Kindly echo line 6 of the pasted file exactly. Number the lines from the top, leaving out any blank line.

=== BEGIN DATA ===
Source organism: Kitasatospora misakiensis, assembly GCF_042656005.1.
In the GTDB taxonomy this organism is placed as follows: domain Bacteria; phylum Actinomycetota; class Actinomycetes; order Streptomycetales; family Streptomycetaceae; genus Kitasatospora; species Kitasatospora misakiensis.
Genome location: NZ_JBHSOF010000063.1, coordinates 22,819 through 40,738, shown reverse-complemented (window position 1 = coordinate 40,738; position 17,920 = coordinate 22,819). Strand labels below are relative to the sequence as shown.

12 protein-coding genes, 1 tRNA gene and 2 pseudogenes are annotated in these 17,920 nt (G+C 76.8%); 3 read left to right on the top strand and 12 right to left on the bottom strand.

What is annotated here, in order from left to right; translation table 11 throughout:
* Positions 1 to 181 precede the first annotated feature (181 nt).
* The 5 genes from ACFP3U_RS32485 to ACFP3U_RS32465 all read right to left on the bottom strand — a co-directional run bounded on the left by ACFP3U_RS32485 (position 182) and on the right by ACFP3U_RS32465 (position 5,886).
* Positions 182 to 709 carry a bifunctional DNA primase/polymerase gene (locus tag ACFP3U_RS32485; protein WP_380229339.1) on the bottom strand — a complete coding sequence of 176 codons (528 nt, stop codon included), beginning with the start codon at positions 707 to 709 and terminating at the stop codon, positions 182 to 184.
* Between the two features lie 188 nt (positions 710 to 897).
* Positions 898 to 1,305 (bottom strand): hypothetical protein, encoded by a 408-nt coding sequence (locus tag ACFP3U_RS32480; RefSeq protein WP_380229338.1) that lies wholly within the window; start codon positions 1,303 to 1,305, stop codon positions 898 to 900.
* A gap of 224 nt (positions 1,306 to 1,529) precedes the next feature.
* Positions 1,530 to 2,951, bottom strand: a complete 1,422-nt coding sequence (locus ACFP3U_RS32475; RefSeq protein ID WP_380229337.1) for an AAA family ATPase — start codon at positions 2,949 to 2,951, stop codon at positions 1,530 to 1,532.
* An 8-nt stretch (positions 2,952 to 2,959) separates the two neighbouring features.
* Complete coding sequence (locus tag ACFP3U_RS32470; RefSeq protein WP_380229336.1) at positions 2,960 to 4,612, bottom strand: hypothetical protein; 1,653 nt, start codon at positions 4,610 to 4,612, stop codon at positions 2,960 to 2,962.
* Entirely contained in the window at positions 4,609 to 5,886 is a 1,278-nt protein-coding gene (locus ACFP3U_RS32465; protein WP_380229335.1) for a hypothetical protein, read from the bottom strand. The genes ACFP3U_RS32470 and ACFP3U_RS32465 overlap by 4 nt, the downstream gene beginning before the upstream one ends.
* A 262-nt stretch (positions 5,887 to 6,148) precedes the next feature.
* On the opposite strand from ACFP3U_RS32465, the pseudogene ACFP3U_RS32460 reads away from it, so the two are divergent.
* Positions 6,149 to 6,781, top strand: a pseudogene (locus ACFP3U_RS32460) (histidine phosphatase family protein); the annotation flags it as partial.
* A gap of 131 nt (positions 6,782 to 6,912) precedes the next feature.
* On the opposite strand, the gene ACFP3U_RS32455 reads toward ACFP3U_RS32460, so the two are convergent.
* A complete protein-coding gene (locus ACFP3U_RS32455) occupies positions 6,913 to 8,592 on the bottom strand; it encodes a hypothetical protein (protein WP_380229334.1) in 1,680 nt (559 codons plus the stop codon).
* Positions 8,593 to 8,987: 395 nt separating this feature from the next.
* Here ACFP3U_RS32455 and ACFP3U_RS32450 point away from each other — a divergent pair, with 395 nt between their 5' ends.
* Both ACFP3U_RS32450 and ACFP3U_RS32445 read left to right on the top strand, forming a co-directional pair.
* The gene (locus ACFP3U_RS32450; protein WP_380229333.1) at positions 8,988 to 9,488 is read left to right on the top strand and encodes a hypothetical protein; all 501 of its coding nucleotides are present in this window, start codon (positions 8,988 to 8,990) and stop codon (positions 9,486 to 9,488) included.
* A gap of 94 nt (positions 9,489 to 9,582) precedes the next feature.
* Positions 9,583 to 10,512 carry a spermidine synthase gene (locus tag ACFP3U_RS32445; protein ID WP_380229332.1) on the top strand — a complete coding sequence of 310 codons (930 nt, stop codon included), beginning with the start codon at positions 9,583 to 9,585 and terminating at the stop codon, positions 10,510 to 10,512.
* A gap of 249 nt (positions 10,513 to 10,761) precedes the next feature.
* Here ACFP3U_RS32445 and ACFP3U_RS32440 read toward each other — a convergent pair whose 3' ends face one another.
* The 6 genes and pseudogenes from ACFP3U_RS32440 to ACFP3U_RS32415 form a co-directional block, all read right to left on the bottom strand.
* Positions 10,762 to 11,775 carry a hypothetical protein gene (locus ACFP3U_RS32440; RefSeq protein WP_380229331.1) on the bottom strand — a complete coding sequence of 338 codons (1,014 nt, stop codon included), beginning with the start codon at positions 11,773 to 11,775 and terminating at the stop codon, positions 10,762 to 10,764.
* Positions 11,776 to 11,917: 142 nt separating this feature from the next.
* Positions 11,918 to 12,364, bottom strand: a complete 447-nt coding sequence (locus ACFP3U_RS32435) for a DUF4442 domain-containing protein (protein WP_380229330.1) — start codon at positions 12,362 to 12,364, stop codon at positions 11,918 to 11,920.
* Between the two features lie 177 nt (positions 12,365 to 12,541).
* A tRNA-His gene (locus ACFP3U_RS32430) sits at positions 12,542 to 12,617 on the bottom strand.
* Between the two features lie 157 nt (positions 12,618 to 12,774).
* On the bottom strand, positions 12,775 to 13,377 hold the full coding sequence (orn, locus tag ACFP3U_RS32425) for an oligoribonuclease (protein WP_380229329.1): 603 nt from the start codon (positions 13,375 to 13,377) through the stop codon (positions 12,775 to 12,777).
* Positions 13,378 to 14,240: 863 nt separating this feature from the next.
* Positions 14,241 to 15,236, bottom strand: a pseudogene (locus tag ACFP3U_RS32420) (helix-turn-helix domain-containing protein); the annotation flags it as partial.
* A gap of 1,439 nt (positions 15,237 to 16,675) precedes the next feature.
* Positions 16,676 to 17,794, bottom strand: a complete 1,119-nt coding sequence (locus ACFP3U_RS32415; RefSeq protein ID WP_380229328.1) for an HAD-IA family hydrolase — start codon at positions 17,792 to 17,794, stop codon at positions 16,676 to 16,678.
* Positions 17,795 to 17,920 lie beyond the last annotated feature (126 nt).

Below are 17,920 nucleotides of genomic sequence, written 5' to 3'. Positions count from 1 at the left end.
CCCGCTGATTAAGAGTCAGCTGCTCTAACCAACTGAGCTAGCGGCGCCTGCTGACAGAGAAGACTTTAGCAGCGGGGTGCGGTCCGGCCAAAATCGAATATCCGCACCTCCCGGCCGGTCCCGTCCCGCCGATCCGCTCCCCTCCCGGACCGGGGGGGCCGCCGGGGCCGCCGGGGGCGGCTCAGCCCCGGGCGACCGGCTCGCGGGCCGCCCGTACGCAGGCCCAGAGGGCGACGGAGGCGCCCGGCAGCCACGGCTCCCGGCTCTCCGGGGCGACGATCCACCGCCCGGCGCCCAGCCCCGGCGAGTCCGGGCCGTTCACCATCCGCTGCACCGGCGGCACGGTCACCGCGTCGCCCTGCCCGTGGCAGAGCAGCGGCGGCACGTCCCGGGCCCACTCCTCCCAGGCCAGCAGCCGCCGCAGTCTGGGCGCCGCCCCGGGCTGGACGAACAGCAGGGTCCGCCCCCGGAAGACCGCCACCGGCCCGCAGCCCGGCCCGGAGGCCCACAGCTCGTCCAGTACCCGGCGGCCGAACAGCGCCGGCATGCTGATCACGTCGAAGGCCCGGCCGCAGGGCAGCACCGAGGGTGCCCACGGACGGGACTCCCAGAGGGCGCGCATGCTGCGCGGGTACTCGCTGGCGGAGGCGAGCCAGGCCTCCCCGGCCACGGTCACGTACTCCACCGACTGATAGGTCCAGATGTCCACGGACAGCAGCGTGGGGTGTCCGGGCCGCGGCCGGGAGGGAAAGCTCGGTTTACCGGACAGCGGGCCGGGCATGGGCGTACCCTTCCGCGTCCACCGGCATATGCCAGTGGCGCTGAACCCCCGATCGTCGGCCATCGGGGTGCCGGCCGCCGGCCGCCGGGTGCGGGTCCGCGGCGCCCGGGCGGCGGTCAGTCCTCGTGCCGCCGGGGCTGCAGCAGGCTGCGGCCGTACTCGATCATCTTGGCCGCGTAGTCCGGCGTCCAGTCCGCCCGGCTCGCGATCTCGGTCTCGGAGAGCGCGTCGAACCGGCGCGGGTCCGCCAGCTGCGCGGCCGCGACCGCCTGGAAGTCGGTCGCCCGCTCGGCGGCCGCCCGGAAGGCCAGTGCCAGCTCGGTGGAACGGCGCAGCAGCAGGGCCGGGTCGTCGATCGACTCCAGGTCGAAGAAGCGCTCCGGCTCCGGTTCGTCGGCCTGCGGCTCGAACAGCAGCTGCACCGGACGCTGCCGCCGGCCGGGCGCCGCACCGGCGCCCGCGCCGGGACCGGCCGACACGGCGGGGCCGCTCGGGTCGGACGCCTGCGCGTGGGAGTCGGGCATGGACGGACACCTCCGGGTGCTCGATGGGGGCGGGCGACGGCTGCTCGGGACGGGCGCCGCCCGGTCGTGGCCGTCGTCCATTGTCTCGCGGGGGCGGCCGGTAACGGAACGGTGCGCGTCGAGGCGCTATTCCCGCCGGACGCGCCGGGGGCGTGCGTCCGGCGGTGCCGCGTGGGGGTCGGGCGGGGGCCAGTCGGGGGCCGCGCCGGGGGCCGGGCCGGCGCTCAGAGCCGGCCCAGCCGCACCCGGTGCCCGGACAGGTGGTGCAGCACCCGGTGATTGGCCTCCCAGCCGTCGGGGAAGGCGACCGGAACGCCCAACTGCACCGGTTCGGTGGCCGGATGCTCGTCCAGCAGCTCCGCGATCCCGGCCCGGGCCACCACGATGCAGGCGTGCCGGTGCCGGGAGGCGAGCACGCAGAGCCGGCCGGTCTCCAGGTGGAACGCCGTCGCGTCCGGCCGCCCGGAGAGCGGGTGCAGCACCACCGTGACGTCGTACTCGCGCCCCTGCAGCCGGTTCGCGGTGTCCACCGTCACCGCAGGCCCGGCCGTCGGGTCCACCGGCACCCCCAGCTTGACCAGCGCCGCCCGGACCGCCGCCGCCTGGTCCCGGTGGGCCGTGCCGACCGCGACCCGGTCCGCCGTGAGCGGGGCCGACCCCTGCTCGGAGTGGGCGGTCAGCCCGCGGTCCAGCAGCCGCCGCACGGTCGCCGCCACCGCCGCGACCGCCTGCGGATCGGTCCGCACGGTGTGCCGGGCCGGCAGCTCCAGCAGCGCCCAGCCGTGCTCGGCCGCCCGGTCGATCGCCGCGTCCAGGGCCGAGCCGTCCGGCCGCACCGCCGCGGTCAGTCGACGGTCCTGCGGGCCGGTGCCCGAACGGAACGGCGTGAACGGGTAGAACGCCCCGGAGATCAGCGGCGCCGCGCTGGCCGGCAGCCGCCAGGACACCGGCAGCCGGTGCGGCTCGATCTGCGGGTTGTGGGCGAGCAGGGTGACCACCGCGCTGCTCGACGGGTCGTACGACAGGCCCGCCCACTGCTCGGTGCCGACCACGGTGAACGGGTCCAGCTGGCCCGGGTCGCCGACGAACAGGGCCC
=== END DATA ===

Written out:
* Positions 1 to 181 precede the first annotated feature (181 nt).